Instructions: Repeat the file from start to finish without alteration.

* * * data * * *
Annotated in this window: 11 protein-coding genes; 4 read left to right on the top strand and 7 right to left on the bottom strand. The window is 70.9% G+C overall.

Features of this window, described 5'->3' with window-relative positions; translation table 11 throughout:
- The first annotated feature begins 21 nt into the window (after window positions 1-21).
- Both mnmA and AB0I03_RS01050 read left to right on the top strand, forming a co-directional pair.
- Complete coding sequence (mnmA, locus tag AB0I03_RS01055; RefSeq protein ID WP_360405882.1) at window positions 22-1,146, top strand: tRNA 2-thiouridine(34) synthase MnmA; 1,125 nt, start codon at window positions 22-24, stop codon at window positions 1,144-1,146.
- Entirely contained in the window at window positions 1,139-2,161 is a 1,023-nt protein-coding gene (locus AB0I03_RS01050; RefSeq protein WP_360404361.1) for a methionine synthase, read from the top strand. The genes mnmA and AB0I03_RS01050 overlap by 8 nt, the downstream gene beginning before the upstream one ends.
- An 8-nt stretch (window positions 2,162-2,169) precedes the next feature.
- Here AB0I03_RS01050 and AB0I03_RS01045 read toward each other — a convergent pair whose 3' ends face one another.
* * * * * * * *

Annotated in this window: 11 protein-coding genes; 4 read left to right on the top strand and 7 right to left on the bottom strand. The window is 70.9% G+C overall.

Features of this window, described 5'->3' with window-relative positions; translation table 11 throughout:
- The first annotated feature begins 21 nt into the window (after window positions 1-21).
- Both mnmA and AB0I03_RS01050 read left to right on the top strand, forming a co-directional pair.
- Complete coding sequence (mnmA, locus tag AB0I03_RS01055; RefSeq protein ID WP_360405882.1) at window positions 22-1,146, top strand: tRNA 2-thiouridine(34) synthase MnmA; 1,125 nt, start codon at window positions 22-24, stop codon at window positions 1,144-1,146.
- Entirely contained in the window at window positions 1,139-2,161 is a 1,023-nt protein-coding gene (locus AB0I03_RS01050; RefSeq protein WP_360404361.1) for a methionine synthase, read from the top strand. The genes mnmA and AB0I03_RS01050 overlap by 8 nt, the downstream gene beginning before the upstream one ends.
- An 8-nt stretch (window positions 2,162-2,169) precedes the next feature.
- Here AB0I03_RS01050 and AB0I03_RS01045 read toward each other — a convergent pair whose 3' ends face one another.